Empathy, Attitude Towards Bullying, Theory-of-Mind, and Non-physical Forms of Bully Perpetration and Victimization Among U.S. Middle School Students

Dorothy L. Espelage, Jun Sung Hong, Dong Ha Kim, Luana Nan

Research output: Contribution to journalArticlepeer-review

37 Scopus citations

Abstract

Background: Children’s bullying involvement may arise from biases and deficiencies in social information processing, and it is important to consider cognitive and emotional aspects of bullying because social cognition is an important aspect of children’s social skills and their ability to get along with others. It is also important to understand how children see things from others’ point-of-view. Objective: The study examined whether empathic concern, perspective-taking, attitude towards bullying, and Theory-of-Mind were associated with non-physical form of bully perpetration and victimization in diverse sample of middle school students. Method: Participants included 310 students (grades 6–7) from a small, Midwestern town who completed a 45-min survey encompassing demographic questions and self-report measures of bullying, victimization, empathic concern, perspective-taking, and positive attitude towards bullying. Vignettes were also used to assess students’ Theory-of-Mind. Results: Non-physical bully perpetration was higher for African American students. We also found that students’ perspective-taking was negatively associated with non-physical bully perpetration, while positive attitude towards bullying was positively associated with non-physical bully perpetration. Conclusion: The findings suggest empathy and understanding of how youth see things from others’ point-of-view may be important factor in bullying.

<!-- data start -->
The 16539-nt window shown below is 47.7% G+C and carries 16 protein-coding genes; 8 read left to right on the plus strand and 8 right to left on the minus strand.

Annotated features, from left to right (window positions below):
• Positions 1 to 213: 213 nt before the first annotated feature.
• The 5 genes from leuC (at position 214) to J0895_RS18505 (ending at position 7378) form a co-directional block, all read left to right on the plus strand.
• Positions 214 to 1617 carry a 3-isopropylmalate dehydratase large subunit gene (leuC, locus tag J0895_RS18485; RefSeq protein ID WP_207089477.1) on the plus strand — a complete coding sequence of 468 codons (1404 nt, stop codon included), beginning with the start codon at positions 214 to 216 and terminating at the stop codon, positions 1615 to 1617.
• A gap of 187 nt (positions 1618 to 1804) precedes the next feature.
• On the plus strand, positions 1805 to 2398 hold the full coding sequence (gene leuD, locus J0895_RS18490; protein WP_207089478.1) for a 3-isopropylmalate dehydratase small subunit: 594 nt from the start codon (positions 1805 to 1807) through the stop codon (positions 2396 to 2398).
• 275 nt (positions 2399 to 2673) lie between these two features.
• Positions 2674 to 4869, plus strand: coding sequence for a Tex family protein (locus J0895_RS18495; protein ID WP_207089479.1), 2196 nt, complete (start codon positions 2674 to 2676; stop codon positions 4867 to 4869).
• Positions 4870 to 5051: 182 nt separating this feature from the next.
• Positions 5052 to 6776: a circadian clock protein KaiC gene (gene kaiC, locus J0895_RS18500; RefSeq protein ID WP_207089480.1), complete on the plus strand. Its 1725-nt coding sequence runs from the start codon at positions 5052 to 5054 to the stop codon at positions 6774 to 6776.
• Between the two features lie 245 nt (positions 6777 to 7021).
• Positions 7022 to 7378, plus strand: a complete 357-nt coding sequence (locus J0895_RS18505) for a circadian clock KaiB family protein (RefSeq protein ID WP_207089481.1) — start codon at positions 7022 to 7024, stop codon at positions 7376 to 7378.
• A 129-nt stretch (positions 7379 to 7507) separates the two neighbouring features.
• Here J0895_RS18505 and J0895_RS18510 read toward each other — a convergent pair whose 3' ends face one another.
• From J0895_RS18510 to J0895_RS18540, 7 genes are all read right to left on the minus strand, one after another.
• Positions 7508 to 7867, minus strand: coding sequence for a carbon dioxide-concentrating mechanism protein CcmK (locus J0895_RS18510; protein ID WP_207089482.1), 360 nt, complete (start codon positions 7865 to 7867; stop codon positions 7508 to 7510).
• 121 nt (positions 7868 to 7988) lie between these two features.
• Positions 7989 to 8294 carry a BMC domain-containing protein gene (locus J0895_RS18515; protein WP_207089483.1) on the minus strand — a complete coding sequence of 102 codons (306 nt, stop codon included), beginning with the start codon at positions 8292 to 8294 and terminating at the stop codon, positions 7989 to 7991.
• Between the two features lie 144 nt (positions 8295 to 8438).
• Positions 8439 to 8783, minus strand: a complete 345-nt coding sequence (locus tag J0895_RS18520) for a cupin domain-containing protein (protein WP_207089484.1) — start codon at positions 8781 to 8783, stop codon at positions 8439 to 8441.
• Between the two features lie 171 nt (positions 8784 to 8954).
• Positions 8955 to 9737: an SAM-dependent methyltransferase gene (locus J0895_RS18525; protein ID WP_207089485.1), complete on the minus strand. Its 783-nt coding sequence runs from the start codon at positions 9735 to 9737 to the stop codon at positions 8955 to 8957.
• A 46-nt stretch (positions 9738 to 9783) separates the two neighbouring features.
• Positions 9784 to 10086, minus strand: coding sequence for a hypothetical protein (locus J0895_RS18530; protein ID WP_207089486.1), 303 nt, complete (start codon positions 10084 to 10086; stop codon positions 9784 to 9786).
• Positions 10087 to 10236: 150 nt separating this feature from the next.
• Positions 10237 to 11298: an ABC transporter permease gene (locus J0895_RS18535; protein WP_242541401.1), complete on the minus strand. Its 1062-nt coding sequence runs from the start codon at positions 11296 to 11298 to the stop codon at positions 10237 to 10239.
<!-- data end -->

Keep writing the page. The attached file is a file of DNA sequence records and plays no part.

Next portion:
Original languageEnglish
Pages (from-to)45-60
Number of pages16
JournalChild and Youth Care Forum
Volume47
Issue number1
DOIs
StatePublished - 1 Feb 2018

Bibliographical note

Publisher Copyright:
© 2017, Springer Science+Business Media, LLC.

Keywords

  • Attitude towards bullying
  • Bully perpetration
  • Bully victimization
  • Early adolescents
  • Empathy
  • Theory-of-Mind

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